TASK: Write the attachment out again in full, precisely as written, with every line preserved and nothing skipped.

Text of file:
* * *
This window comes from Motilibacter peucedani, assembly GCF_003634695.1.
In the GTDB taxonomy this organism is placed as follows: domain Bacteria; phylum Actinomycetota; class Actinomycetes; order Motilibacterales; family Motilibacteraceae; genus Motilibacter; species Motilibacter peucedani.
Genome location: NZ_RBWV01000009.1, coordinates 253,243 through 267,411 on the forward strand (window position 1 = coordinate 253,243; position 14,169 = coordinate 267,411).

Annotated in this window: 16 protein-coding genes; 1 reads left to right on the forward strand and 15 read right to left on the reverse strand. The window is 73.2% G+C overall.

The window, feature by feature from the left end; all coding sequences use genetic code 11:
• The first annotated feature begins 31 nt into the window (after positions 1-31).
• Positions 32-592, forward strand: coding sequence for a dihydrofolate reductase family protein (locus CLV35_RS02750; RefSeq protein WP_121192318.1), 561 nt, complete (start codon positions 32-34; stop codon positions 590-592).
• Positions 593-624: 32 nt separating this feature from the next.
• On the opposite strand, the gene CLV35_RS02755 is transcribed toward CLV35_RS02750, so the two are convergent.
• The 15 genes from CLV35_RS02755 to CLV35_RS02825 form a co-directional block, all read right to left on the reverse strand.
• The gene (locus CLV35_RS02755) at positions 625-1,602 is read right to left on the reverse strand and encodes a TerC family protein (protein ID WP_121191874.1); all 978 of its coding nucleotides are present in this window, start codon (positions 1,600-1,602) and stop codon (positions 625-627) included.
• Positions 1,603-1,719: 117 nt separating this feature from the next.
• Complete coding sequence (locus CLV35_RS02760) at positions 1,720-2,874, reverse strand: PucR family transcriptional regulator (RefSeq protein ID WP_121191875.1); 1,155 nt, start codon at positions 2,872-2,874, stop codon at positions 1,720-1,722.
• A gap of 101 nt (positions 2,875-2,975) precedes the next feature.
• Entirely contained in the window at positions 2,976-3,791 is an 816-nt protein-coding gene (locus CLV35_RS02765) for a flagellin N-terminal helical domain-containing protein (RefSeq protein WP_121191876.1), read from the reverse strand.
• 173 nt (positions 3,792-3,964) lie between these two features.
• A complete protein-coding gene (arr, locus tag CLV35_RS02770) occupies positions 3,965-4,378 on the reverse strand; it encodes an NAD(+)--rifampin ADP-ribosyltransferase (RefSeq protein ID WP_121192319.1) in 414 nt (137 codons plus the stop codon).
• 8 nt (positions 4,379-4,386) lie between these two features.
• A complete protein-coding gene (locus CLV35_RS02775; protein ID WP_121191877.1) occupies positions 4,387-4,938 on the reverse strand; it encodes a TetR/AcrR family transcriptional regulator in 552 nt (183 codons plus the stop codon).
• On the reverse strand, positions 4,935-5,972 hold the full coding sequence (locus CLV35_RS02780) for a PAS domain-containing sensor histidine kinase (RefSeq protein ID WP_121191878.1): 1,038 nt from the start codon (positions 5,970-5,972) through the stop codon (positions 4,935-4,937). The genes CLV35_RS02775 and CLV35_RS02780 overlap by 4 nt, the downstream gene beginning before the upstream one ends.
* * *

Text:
This window comes from Motilibacter peucedani, assembly GCF_003634695.1.
In the GTDB taxonomy this organism is placed as follows: domain Bacteria; phylum Actinomycetota; class Actinomycetes; order Motilibacterales; family Motilibacteraceae; genus Motilibacter; species Motilibacter peucedani.
Genome location: NZ_RBWV01000009.1, coordinates 253,243 through 267,411 on the forward strand (window position 1 = coordinate 253,243; position 14,169 = coordinate 267,411).

Annotated in this window: 16 protein-coding genes; 1 reads left to right on the forward strand and 15 read right to left on the reverse strand. The window is 73.2% G+C overall.

The window, feature by feature from the left end; all coding sequences use genetic code 11:
• The first annotated feature begins 31 nt into the window (after positions 1-31).
• Positions 32-592, forward strand: coding sequence for a dihydrofolate reductase family protein (locus CLV35_RS02750; RefSeq protein WP_121192318.1), 561 nt, complete (start codon positions 32-34; stop codon positions 590-592).
• Positions 593-624: 32 nt separating this feature from the next.
• On the opposite strand, the gene CLV35_RS02755 is transcribed toward CLV35_RS02750, so the two are convergent.
• The 15 genes from CLV35_RS02755 to CLV35_RS02825 form a co-directional block, all read right to left on the reverse strand.
• The gene (locus CLV35_RS02755) at positions 625-1,602 is read right to left on the reverse strand and encodes a TerC family protein (protein ID WP_121191874.1); all 978 of its coding nucleotides are present in this window, start codon (positions 1,600-1,602) and stop codon (positions 625-627) included.
• Positions 1,603-1,719: 117 nt separating this feature from the next.
• Complete coding sequence (locus CLV35_RS02760) at positions 1,720-2,874, reverse strand: PucR family transcriptional regulator (RefSeq protein ID WP_121191875.1); 1,155 nt, start codon at positions 2,872-2,874, stop codon at positions 1,720-1,722.
• A gap of 101 nt (positions 2,875-2,975) precedes the next feature.
• Entirely contained in the window at positions 2,976-3,791 is an 816-nt protein-coding gene (locus CLV35_RS02765) for a flagellin N-terminal helical domain-containing protein (RefSeq protein WP_121191876.1), read from the reverse strand.
• 173 nt (positions 3,792-3,964) lie between these two features.
• A complete protein-coding gene (arr, locus tag CLV35_RS02770) occupies positions 3,965-4,378 on the reverse strand; it encodes an NAD(+)--rifampin ADP-ribosyltransferase (RefSeq protein ID WP_121192319.1) in 414 nt (137 codons plus the stop codon).
• 8 nt (positions 4,379-4,386) lie between these two features.
• A complete protein-coding gene (locus CLV35_RS02775; protein ID WP_121191877.1) occupies positions 4,387-4,938 on the reverse strand; it encodes a TetR/AcrR family transcriptional regulator in 552 nt (183 codons plus the stop codon).
• On the reverse strand, positions 4,935-5,972 hold the full coding sequence (locus CLV35_RS02780) for a PAS domain-containing sensor histidine kinase (RefSeq protein ID WP_121191878.1): 1,038 nt from the start codon (positions 5,970-5,972) through the stop codon (positions 4,935-4,937). The genes CLV35_RS02775 and CLV35_RS02780 overlap by 4 nt, the downstream gene beginning before the upstream one ends.